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Posts Tagged ‘running injury’

It’s the last week of taper here and I got in a nice four mile run on Monday morning — two easy and two at marathon pace. And it was a good thing I wore my new Garmin 220 to pace myself because I realized that when I originally set the data screens, I chose “average pace” (average pace for the entire four miles) instead of “average lap pace” (average pace for the mile you are currently running). For marathons I like to keep an eye on my average lap pace, and that will be particularly important for this downhill marathon, REVEL Canyon City, because I expect the pace to be faster in the first half than the second. In fact I used the pace band feature at FindMyMarathon.com to create a free pace band that is specific to the REVEL Canyon City course. Other marathons I’ve generally tried to run an even pace, but that doesn’t make sense for this course. It’s nice to see what the predicted adjustments to pace are for the hills — both up and down — for this specific marathon.

Yesterday I did an easy three-miler that nearly undid six months of marathon training when I got distracted and rolled my ankle on this sucker:

Marathon killer: the magnolia seed pod of doom, next to my Brooks Adrenaline for size comparison

Marathon killer: the magnolia seed pod of doom, next to my Brooks Adrenaline for size comparison

In the instant my left foot rolled on the pod, pain shot up my left ankle and the marathon flashed before my eyes. My run came to a screeching halt. I quickly took a tentative step and tried to walk off the injury. By some miracle it felt a million times better after a minute of walking and I was able to finish the run. Throughout the rest of the day it stiffened up and became sore, but I iced it before bed and this morning it’s almost back to normal. Every taper has its aches and pains and this one is no exception. Now I just need to do one more easy three miler (including three strides and not including magnolia seed pods of doom) on Thursday and I’ll be ready for the race on Saturday.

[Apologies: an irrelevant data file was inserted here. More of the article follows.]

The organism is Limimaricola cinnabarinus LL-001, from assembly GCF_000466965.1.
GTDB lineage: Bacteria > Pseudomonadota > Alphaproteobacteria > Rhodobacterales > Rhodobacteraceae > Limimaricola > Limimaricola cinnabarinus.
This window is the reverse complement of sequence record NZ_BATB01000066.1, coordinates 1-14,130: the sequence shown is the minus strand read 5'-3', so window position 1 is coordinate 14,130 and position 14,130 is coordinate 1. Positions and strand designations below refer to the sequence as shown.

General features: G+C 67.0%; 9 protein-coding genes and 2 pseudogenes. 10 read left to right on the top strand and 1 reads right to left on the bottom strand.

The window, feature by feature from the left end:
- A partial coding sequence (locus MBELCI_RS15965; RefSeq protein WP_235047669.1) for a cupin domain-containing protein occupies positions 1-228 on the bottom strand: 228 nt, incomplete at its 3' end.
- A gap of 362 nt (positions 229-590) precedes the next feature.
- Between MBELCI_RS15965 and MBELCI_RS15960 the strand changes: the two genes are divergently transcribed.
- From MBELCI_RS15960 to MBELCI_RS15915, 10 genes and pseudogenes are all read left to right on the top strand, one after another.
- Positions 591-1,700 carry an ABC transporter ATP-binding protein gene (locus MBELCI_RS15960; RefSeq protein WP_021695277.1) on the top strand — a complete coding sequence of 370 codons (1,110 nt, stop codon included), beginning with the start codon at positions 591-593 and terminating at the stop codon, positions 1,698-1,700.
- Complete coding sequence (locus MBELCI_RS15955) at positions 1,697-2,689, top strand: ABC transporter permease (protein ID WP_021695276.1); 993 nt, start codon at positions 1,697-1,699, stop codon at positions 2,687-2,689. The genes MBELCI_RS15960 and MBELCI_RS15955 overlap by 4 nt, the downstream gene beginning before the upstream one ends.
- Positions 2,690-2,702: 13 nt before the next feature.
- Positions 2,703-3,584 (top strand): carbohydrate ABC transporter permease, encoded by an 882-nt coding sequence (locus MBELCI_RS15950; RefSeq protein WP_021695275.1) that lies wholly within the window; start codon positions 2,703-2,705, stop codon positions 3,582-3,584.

While I ran on Monday I listened to an inspiring Runners Connect podcast interview with Olympic medalist Deena Kastor. Usually before a marathon I watch the movie Spirit of the Marathon again to see Deena race at the Chicago Marathon, but this time it was nice to listen to her advice for getting ready for a big race. She suggested that a runner list five reasons why the upcoming race should be successful. That helps calm your nerves and gives you things to draw upon during the race if and when your confidence falters.

So, here are five reasons my sixth marathon could/should/will go well:

1. With my switch to a traditional training plan that had me running five days a week, I managed to hit my highest mileage week ever (40.5 miles) and highest mileage month ever (156.3 miles in October). Not exactly numbers to write home about but pretty darn good for a 44-year-old mother of three.

2. I had that successful and joyful practice 20-miler on the course in the San Gabriel mountains.

3. I looked back over my training log (I keep one on my paper training plan and one on MapMyRun) and reminded myself that I kept consistent with the training. I didn’t miss a single run. Several times when the plan called for cross-training or rest, I rested, but I did every prescribed run. One 16-miler I cut short at 10.6 miles because I felt dehydrated and under-fueled and it was more important to set my ego aside and call it a day than continue and risk injury just to hit that 16 mile number. Sure enough I went on to have several confidence-boosting long runs after learning from my mistakes on that one “bad” run.

4. I made sure to keep up with the strength training at least twice a week. If you asked me the one thing I would recommend to other runners to improve their marathon performance, it would be to add strength training if it’s not already a part of their regimen. As little as 20 minutes twice a week can pay off tremendously in better running form and ability to hold pace in the final miles of a race when your primary running muscles are tired.